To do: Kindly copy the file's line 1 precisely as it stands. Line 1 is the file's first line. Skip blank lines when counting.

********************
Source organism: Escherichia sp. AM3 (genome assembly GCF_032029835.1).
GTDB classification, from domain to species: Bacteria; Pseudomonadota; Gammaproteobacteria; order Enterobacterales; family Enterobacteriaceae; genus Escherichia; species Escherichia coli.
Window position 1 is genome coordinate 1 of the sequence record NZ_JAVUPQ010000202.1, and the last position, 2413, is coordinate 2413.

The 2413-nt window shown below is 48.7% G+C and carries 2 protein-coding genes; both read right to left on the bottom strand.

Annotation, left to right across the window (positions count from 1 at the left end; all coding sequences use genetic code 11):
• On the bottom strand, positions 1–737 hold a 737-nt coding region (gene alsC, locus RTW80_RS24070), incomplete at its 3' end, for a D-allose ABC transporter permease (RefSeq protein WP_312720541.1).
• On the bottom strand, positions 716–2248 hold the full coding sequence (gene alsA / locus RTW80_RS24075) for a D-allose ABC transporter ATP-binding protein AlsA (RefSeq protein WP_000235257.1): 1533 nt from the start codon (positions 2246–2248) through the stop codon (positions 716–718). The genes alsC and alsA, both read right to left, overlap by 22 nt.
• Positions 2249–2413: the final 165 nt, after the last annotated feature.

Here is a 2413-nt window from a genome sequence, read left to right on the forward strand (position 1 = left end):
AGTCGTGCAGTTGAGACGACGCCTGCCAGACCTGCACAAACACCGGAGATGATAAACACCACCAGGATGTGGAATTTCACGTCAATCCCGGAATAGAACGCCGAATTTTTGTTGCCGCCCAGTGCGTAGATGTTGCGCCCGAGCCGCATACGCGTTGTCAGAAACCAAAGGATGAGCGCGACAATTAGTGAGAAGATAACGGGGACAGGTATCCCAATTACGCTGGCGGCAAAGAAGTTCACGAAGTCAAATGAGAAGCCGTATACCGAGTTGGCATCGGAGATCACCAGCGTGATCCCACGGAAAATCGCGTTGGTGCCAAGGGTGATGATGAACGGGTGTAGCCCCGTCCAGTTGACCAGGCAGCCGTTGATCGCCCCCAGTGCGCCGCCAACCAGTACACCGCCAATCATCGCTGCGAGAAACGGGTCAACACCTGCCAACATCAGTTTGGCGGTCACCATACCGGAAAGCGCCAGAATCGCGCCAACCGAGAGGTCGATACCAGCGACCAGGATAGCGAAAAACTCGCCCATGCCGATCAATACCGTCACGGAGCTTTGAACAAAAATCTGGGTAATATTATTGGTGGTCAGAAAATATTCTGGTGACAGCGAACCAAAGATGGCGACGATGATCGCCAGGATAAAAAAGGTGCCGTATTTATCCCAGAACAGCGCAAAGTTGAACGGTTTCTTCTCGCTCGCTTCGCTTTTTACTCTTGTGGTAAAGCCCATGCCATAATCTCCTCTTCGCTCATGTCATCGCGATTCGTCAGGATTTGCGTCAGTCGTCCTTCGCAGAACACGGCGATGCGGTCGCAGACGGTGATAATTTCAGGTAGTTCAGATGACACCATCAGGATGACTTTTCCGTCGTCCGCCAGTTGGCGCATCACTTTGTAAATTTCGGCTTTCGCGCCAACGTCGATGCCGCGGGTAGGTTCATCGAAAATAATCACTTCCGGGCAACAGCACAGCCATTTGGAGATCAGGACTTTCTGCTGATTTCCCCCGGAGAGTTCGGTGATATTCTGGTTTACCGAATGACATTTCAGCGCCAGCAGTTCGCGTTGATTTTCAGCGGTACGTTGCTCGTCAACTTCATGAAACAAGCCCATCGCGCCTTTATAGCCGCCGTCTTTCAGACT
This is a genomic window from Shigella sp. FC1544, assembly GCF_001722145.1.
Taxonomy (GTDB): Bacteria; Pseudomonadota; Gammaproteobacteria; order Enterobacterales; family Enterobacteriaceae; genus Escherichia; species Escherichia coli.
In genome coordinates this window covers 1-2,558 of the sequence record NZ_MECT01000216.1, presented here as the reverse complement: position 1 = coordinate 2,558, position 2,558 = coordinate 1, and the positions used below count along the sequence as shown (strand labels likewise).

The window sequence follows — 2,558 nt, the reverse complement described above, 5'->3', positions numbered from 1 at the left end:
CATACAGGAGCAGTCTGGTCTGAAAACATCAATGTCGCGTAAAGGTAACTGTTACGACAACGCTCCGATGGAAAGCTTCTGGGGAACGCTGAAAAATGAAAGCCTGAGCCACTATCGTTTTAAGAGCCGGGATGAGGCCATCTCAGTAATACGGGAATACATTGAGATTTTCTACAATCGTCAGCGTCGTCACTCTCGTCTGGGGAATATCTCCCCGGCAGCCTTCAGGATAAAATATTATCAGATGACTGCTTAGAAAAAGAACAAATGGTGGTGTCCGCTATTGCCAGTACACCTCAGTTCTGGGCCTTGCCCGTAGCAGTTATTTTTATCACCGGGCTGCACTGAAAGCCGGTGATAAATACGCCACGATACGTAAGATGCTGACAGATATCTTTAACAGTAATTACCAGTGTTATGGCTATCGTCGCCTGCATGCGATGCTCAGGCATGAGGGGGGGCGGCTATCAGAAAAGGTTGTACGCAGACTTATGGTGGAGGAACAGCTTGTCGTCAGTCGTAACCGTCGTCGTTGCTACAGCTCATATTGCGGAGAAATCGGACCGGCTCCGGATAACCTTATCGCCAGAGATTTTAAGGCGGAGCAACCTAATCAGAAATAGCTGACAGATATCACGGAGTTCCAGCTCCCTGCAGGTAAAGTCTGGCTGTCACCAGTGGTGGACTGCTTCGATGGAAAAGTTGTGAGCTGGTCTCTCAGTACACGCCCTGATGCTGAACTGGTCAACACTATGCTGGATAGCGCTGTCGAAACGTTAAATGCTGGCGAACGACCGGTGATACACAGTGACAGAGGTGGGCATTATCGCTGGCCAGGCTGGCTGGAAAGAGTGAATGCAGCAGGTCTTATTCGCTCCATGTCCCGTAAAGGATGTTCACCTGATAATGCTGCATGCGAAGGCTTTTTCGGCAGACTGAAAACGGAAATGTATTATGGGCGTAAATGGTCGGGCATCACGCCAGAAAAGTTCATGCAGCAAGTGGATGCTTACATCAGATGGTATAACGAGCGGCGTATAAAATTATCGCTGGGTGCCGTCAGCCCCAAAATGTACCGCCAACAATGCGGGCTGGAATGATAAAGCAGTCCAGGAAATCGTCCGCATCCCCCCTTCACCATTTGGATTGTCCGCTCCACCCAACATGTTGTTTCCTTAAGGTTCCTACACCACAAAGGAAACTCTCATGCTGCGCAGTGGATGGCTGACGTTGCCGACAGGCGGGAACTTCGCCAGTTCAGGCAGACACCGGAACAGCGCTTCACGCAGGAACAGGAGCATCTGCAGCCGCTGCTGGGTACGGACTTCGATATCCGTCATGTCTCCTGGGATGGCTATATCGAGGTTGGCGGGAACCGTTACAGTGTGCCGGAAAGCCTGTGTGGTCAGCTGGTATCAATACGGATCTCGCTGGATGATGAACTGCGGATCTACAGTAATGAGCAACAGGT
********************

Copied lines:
Source organism: Escherichia sp. AM3 (genome assembly GCF_032029835.1).